Guitarist Patrick Brown says that when he thought about starting his own band, he had a vision of incorporating the influence of the Beatles, Led Zeppelin, Queen, The Who, Van Halen, Black Sabbath, Deep Purple, Genesis, Yes, Rush, Dream Theater, Metallica and Frank Zappa. You might be thinking, hey, that’s every big name in 70s and 80s prog rock and metal, plus the Beatles and Zappa; there’s no way Brown is going to fit all of that into one band. But somehow he and his bandmates in Three Cities do, indeed, manage to bottle up the essence of their chosen genres, and their method has a lot to do with playing complex arrangements very fast and singing with an energy that we haven’t heard much of since about 1976.
There’s no question that the band’s songs are built around Brown’s guitar, which hails very much from the glory days of heavy rock (when every song had more than one solo and every solo had a million notes) and the guitar is driven along by the frenetic beats provided by drummer Anthony Decker. But Three Cities is far from just a guitar band. David L. Herring’s keyboards have the operatic warble that 70s prog-rock supergroups used to distinguish themselves from their less sophisticated peers, and Terel Lynn’s vocals soar with the best of them, although he’s more soulful than the wail of Robert Plant and more musical than the growl of James Hetfield.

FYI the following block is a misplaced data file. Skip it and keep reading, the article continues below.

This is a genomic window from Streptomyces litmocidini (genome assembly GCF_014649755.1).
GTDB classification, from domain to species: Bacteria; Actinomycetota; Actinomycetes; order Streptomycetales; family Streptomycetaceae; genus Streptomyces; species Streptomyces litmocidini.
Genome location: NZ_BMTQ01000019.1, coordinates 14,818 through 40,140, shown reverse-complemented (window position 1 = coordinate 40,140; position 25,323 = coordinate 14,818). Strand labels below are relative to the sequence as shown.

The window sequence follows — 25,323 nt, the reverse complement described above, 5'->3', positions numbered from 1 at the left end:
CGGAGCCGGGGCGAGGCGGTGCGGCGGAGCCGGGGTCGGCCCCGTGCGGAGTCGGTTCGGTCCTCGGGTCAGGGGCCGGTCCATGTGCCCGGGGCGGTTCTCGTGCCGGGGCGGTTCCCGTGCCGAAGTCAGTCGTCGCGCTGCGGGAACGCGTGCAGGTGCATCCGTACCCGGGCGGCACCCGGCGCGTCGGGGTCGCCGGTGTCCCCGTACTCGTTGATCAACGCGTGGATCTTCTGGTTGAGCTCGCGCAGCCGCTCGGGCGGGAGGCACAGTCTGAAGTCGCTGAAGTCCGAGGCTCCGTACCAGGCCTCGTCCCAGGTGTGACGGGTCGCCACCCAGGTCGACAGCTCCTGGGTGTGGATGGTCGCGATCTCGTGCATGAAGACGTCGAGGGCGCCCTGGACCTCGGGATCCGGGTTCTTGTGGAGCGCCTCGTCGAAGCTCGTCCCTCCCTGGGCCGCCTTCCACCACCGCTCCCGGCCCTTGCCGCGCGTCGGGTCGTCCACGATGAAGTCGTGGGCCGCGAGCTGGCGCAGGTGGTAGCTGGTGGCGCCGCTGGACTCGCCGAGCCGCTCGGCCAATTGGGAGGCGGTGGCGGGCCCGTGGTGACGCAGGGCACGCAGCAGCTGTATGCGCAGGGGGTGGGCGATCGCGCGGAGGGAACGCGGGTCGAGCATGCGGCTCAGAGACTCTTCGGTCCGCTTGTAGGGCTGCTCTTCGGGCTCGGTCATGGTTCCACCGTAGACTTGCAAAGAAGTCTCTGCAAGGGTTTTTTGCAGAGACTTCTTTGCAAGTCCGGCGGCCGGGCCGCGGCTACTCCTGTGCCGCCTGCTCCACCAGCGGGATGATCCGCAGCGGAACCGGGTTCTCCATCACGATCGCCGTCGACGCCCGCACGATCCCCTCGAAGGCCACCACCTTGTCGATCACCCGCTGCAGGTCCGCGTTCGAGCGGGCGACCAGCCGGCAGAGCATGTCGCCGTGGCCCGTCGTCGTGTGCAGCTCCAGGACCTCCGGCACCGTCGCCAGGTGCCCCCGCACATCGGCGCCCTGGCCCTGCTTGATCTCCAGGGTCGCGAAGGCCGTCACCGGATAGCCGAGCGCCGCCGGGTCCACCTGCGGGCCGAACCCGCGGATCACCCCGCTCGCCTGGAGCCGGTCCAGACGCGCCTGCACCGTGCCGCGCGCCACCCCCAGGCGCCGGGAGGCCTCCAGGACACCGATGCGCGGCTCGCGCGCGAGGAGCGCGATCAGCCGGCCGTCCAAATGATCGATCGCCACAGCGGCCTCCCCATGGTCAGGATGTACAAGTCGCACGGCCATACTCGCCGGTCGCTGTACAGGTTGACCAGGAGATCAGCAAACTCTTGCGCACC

Where do the Beatles and Zappa come in? For that, try out the goofy introduction to For the Price of One, a self-deprecating, theatrical romp that lies somewhere between Sgt. Pepper and Monty Python. Mixing a sense of humor into the heady rock stew makes the album that much more fun. (Evan Gillespie)
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